PITTSFIELD -- For the first time in nearly a year, Michael Buffi cracked a smile on Tuesday -- while sitting in the dentist's chair.

Buffi, a Lanesborough resident, is a roofer by trade.

"The roof on this building, he did it for me," said Dr. Natalya Yantovsky. She had the repairs done when she moved her dental practice from Elm Street to East Street in Pittsfield, and she said her business keeps growing.

But on Dec. 14 of last year, Buffi injured his back on a job, and has been out work since.

"It changed my whole world," he said. "My whole world's upside-down now."

In addition to taking a financial hit, his overall health has since declined. Dr. Yantovsky noticed that Buffi had lost a lot of weight, had been in a lot of physical pain and was in great need of dental work.

While surfing the Internet, Yantovsky said she, her husband and lab technician Sergey Yantovsky came across a movement called, "Giving Tuesday," a now-global philanthropic movement developed last year in response to the post-Thanksgiving retail holidays known as Black Friday, Small Business Saturday and Cyber Monday.

When she realized that Buffi had an appointment on Dec. 3, Giving Tuesday, she knew she wanted to help Buffi, the guy who helped her business get ahead, get into better health.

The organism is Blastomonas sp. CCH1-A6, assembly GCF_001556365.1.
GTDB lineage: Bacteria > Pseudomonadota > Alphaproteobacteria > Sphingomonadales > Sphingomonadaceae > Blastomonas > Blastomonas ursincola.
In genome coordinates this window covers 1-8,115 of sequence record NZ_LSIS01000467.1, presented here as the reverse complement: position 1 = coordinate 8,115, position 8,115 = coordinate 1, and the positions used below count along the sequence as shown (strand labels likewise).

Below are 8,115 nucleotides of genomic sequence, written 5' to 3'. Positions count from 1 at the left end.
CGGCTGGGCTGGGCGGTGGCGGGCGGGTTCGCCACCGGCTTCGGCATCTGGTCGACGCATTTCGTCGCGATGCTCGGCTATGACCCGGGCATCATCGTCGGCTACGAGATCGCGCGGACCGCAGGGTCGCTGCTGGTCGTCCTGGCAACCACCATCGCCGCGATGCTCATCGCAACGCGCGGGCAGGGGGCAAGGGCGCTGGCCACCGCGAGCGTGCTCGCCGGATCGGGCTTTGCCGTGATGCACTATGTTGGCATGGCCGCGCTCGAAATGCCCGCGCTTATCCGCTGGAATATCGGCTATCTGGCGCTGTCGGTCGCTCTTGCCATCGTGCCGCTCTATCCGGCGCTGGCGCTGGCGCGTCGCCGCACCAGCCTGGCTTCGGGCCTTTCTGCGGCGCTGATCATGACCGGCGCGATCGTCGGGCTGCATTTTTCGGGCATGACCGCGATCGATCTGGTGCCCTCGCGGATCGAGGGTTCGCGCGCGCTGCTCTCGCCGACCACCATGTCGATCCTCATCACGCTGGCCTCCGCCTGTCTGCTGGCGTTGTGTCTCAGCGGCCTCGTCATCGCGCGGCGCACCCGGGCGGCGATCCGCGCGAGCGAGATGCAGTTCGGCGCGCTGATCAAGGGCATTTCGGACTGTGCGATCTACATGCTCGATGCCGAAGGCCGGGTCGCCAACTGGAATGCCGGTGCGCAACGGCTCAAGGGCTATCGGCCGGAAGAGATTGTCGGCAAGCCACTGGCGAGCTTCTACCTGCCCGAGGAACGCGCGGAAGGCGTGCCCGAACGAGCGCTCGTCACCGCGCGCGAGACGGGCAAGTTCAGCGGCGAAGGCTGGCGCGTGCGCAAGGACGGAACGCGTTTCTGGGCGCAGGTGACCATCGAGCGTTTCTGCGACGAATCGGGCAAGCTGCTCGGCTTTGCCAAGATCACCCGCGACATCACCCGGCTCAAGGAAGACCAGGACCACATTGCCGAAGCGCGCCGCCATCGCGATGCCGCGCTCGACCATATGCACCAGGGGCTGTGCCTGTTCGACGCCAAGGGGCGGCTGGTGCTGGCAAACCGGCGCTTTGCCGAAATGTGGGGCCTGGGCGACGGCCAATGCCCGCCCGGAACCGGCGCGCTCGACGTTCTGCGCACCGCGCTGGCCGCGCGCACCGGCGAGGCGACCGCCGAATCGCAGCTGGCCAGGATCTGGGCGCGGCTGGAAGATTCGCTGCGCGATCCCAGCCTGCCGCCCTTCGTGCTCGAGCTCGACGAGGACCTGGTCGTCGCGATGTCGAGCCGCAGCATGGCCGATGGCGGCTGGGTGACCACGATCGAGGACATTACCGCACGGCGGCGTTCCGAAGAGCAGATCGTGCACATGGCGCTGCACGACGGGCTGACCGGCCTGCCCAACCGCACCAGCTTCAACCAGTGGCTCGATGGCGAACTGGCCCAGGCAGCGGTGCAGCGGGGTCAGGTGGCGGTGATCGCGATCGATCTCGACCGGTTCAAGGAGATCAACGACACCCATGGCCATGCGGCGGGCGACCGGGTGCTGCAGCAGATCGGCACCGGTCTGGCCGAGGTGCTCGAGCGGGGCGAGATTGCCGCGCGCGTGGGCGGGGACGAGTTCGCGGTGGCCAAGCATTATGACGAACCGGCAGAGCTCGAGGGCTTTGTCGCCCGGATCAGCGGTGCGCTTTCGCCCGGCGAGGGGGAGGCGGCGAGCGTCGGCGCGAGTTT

"He's had a tough year, and you know money's tight everywhere," Yantovsky said.

The dentist took dental impressions to begin working on some prosthodontics for Buffi, who tested his first prototype on Tuesday.

"She's awesome for doing this for me," he said, "I just haven't been able to smile."

Yantovsky said she's done free dental work for clients before, "but to have this be a thing, this Giving Tuesday, it's something new. It's cool, and I think anyone can help another person.

"Whoever thought of it, I think it's a pretty nice idea and I hope it catches on with other people and businesses," she said.

There is a website -- givingtuesday.org -- which says New York's 92nd Street "Y" was "the catalyst and incubator' for Giving Tuesday. "#GivingTuesday" is the trademarked way of expressing the movement, whose official partners now range from the United Nations Foundation to Bill and Melinda Gates.

In Berkshire County, many nonprofits -- Norman Rockwell Museum, Jacob's Pillow Dance Festival, the Gladys Allen Brigham Community Center, Berkshire Museum, the American Red Cross, and others -- used Giving Tuesday as a vehicle to garner both financial and volunteer support for their institutions through email and social media campaigns.

Guidelines on the Giving Tuesday website encourage a range of ways individuals, nonprofits, businesses, families and students can participate in Giving Tuesday.

Whatever way people choose to help, Yantovsky says, "only good can come out of it."

"People giving to and helping other people," said Buffi, "that's what life is all about."

To reach Jenn Smith:
jsmith@berkshireeagle.com,
or (413) 496-6239.
On Twitter: @JennSmith_Ink